This Century’s War of the Roses

Regardless of your feelings on Valentine’s Day–whether you were the cis-girl who staged Valentine’s day protests, the trans-boy who nervously wondered if the girl he liked could get past their cissexism, or the teacher who smiled on it all–the gift of flowers is usually considered a harmless staple.

However, like many other products that reach the shelves, Valentine’s Day flowers have a much more sordid history than their appearance suggests. The USA imports the majority of its Valentine’s Day flowers from nations like Colombia and Ecuador with few worker protections. Factory workers arrive at their jobs just after pesticides have been sprayed, then go to work with little ventilation–incurring health problems such as headaches, rashes, lung and respiratory problems, and for women, increased chance of miscarriage and birth defects.

And 70 percent of the people working in the flower factories are women.

Like in many maquiladoras around the world, women are hired to these positions because it is assumed that they are “docile,” that it isn’t necessary to pay them as much because they must have husbands, and because they have “nimble fingers”–gender essentialism at its worst. Because for many women, these factory jobs are the only opportunities they have to gain some form of income, predatory managers see them as easy targets for sexual assault: if the women speak up, they could get fired.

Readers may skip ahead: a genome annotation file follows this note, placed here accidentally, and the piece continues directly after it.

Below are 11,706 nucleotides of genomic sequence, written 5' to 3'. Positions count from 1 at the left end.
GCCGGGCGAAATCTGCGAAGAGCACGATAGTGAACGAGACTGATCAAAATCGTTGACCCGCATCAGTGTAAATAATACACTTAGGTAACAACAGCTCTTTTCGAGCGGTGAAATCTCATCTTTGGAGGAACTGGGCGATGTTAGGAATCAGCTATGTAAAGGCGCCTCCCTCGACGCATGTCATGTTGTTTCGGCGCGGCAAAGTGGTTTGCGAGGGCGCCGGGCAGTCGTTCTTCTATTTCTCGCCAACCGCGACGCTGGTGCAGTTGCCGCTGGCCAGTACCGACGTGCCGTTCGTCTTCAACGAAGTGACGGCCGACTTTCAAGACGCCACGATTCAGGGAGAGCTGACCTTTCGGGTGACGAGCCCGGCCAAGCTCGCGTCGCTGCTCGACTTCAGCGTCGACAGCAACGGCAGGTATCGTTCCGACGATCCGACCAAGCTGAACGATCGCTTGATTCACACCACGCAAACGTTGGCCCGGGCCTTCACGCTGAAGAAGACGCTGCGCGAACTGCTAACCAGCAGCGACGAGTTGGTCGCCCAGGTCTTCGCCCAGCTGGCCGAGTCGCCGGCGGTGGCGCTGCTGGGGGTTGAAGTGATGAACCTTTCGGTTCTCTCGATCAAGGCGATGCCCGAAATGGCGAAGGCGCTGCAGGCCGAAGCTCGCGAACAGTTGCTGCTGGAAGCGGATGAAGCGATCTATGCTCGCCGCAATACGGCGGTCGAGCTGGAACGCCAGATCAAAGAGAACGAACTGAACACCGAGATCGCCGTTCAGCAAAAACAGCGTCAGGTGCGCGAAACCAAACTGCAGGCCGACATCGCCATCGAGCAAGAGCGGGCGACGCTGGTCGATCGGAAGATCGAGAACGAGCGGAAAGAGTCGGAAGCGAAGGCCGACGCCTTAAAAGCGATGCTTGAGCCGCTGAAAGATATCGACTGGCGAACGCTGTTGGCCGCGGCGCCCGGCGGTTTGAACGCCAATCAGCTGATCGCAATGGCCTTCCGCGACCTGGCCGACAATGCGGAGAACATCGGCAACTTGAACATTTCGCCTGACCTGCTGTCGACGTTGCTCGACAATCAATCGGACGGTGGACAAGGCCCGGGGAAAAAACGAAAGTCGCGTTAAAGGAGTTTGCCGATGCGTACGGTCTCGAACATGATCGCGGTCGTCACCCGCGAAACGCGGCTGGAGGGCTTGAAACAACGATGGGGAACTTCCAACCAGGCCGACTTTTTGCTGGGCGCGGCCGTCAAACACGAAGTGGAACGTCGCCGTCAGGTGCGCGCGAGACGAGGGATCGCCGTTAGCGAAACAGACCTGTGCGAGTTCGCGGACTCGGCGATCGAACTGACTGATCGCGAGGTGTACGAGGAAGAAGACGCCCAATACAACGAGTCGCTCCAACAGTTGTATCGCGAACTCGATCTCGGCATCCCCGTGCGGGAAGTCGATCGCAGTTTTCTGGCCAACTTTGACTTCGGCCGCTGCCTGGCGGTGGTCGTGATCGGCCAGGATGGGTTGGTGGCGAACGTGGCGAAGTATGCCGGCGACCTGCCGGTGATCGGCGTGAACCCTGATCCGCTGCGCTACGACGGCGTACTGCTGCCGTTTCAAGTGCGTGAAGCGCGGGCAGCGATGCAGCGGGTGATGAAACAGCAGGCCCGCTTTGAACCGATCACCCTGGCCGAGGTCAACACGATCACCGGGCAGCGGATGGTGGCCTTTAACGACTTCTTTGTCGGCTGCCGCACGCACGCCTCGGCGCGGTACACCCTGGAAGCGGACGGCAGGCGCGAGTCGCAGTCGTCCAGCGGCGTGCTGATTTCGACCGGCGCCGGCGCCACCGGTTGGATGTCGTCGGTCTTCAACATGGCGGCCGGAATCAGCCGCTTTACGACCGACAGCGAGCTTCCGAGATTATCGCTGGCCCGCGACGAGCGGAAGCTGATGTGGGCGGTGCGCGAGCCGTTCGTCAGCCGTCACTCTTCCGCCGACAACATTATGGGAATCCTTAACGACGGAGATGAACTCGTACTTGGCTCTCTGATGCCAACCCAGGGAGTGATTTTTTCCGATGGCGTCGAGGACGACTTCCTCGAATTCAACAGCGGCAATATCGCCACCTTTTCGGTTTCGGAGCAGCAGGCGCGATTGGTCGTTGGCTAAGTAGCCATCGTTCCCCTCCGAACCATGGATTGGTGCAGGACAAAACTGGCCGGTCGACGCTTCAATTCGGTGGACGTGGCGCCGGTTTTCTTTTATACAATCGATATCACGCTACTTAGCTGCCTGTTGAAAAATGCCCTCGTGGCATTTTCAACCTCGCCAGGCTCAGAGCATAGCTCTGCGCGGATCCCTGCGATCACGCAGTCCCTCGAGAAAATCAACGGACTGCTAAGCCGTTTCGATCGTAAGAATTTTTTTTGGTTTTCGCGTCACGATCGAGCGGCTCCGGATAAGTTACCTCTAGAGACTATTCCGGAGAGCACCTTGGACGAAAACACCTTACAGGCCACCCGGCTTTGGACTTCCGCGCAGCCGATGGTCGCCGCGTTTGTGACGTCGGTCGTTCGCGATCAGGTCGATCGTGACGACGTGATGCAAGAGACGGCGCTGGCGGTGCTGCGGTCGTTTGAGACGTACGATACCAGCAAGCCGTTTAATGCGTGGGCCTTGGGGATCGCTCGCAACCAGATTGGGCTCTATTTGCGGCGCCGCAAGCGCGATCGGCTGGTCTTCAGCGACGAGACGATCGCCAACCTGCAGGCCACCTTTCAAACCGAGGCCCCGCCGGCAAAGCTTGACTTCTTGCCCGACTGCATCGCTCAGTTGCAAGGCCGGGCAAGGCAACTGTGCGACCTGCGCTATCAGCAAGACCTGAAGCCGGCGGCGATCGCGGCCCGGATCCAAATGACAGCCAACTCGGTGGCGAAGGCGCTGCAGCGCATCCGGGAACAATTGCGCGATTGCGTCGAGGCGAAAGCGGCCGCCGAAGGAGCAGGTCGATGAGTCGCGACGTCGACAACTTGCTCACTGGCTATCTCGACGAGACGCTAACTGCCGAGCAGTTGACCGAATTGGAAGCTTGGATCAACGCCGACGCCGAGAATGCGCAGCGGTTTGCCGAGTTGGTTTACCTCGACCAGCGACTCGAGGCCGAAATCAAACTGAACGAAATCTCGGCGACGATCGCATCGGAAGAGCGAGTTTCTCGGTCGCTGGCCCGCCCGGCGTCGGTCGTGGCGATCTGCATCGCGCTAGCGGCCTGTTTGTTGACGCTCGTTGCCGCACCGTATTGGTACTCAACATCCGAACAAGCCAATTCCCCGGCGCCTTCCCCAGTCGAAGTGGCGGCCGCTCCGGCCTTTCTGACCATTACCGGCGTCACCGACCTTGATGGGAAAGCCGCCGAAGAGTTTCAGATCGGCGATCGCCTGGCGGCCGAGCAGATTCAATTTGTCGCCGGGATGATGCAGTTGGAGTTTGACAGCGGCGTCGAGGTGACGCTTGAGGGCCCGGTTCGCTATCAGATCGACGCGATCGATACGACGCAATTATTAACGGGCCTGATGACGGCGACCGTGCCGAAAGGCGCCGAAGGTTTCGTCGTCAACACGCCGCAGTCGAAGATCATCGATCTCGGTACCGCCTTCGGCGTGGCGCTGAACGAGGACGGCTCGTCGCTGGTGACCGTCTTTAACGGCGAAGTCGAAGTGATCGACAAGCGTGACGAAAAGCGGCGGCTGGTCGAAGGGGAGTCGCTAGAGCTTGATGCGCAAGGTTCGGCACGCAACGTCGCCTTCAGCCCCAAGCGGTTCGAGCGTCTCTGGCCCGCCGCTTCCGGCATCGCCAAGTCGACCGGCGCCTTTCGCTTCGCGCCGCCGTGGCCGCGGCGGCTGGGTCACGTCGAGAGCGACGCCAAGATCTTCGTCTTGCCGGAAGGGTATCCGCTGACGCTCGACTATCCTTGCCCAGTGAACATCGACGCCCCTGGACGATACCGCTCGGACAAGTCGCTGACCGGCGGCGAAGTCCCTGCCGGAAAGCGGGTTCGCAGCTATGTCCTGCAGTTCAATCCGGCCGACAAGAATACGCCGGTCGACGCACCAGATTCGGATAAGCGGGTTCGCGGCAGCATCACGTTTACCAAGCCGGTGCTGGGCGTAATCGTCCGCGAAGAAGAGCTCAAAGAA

High-demand holidays such as Valentine’s Day and Mother’s Day force workers to work for longer hours in their squalid factories, with no extra-time pay, and still earn as little as $2 a day. The pesticides from these factories drain out into bodies of water, killing much of the local wildlife and entering the local water sources. While there have been no conclusive studies on the subject, it’s not hard to imagine that this overabundance of pesticides plays a part into why women in developing countries are developing breast cancer 10 years earlier than women in developed countries.

While it is easy to simplify and suggest that globalization is simply something that “happens” to poor victimized women, it’s important to note that women have been at the forefront of fighting for change.

In my classes on International Development, whenever we discussed the abuses of big agriculture in non-Western nations, someone would always pose the question: Is it really better to boycott abusive companies when for their women workers, they are the only source of income? It’s an interesting question, but it assumes that global poverty is a zero-sum game: Either we accept that 80% of the world lives in extreme poverty and boycott any company that might employ them, or we begrudgingly buy products tainted with low wages, poisonous working facilities, and physical, psychological and sexual abuse thinking, “At least they’re earning some money.” Are those really the only two options?